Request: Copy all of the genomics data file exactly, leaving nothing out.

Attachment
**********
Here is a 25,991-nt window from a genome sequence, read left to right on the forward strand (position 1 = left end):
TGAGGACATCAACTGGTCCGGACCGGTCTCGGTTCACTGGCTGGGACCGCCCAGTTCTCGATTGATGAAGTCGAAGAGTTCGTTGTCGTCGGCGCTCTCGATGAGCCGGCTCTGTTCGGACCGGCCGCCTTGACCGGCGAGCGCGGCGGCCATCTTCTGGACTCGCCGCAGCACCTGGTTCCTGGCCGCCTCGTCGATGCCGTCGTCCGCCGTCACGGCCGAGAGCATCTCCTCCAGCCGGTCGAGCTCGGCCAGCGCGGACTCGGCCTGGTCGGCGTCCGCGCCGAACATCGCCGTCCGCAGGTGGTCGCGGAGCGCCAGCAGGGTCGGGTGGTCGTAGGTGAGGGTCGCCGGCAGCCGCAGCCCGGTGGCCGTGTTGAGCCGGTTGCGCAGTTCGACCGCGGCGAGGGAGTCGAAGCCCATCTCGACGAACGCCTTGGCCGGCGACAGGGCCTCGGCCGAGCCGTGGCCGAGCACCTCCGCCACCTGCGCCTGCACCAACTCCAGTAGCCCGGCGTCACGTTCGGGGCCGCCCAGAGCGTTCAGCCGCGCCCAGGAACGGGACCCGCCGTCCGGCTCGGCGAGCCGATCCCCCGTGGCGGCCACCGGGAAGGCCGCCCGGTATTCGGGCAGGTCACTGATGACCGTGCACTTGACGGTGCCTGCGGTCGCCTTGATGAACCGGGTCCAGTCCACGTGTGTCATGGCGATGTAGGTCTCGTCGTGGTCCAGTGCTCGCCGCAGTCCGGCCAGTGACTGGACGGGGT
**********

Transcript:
Here is a 25,991-nt window from a genome sequence, read left to right on the forward strand (position 1 = left end):
TGAGGACATCAACTGGTCCGGACCGGTCTCGGTTCACTGGCTGGGACCGCCCAGTTCTCGATTGATGAAGTCGAAGAGTTCGTTGTCGTCGGCGCTCTCGATGAGCCGGCTCTGTTCGGACCGGCCGCCTTGACCGGCGAGCGCGGCGGCCATCTTCTGGACTCGCCGCAGCACCTGGTTCCTGGCCGCCTCGTCGATGCCGTCGTCCGCCGTCACGGCCGAGAGCATCTCCTCCAGCCGGTCGAGCTCGGCCAGCGCGGACTCGGCCTGGTCGGCGTCCGCGCCGAACATCGCCGTCCGCAGGTGGTCGCGGAGCGCCAGCAGGGTCGGGTGGTCGTAGGTGAGGGTCGCCGGCAGCCGCAGCCCGGTGGCCGTGTTGAGCCGGTTGCGCAGTTCGACCGCGGCGAGGGAGTCGAAGCCCATCTCGACGAACGCCTTGGCCGGCGACAGGGCCTCGGCCGAGCCGTGGCCGAGCACCTCCGCCACCTGCGCCTGCACCAACTCCAGTAGCCCGGCGTCACGTTCGGGGCCGCCCAGAGCGTTCAGCCGCGCCCAGGAACGGGACCCGCCGTCCGGCTCGGCGAGCCGATCCCCCGTGGCGGCCACCGGGAAGGCCGCCCGGTATTCGGGCAGGTCACTGATGACCGTGCACTTGACGGTGCCTGCGGTCGCCTTGATGAACCGGGTCCAGTCCACGTGTGTCATGGCGATGTAGGTCTCGTCGTGGTCCAGTGCTCGCCGCAGTCCGGCCAGTGACTGGACGGGGT